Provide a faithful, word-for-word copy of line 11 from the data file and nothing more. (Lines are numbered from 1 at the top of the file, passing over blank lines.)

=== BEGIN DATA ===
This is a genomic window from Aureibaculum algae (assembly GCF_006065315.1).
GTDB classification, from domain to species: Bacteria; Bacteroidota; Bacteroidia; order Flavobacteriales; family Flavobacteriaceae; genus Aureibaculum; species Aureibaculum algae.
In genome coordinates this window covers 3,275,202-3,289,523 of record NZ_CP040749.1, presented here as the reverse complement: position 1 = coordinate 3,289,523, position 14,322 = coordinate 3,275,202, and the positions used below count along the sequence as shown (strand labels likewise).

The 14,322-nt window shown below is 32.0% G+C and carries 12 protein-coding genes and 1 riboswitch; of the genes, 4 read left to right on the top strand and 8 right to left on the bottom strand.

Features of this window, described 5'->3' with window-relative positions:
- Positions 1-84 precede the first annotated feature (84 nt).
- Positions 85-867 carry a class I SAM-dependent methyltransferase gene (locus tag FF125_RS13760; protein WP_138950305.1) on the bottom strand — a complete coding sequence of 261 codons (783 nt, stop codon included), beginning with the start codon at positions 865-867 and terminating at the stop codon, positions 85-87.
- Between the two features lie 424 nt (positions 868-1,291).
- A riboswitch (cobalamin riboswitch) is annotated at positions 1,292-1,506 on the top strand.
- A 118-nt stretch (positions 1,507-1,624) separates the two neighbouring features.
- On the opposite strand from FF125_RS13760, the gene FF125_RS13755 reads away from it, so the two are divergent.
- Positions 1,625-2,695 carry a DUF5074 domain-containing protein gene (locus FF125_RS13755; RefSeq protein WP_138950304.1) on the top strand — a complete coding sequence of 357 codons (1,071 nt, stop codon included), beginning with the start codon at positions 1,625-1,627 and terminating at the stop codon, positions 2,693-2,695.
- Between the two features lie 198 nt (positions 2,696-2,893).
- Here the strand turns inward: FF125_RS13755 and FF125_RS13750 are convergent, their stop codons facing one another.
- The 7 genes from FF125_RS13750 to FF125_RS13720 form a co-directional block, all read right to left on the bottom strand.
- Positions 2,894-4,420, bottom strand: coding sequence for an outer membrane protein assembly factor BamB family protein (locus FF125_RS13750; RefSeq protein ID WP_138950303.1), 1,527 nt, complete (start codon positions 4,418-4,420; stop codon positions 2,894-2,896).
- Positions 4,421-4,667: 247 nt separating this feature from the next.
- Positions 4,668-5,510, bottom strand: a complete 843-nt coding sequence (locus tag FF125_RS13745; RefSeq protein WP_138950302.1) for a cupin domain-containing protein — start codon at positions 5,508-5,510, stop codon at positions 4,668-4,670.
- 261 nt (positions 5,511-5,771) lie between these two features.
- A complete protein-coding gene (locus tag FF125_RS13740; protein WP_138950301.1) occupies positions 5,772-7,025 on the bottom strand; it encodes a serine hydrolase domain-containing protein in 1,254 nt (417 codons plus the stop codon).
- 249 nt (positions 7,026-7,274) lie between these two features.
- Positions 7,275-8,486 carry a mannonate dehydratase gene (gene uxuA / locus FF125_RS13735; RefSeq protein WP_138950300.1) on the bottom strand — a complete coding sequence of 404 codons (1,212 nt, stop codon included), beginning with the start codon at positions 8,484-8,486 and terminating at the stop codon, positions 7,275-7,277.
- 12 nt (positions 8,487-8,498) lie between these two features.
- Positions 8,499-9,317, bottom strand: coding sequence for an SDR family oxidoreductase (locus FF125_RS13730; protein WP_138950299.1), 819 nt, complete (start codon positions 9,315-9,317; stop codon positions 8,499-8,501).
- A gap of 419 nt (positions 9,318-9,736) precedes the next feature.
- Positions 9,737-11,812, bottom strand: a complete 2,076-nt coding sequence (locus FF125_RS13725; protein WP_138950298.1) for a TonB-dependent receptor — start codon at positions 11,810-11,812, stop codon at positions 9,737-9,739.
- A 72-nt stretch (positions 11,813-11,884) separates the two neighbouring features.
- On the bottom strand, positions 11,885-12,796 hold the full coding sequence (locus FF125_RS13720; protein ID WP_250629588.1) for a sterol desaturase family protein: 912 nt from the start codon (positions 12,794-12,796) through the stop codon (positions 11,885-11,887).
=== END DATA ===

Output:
- On the opposite strand from FF125_RS13760, the gene FF125_RS13755 reads away from it, so the two are divergent.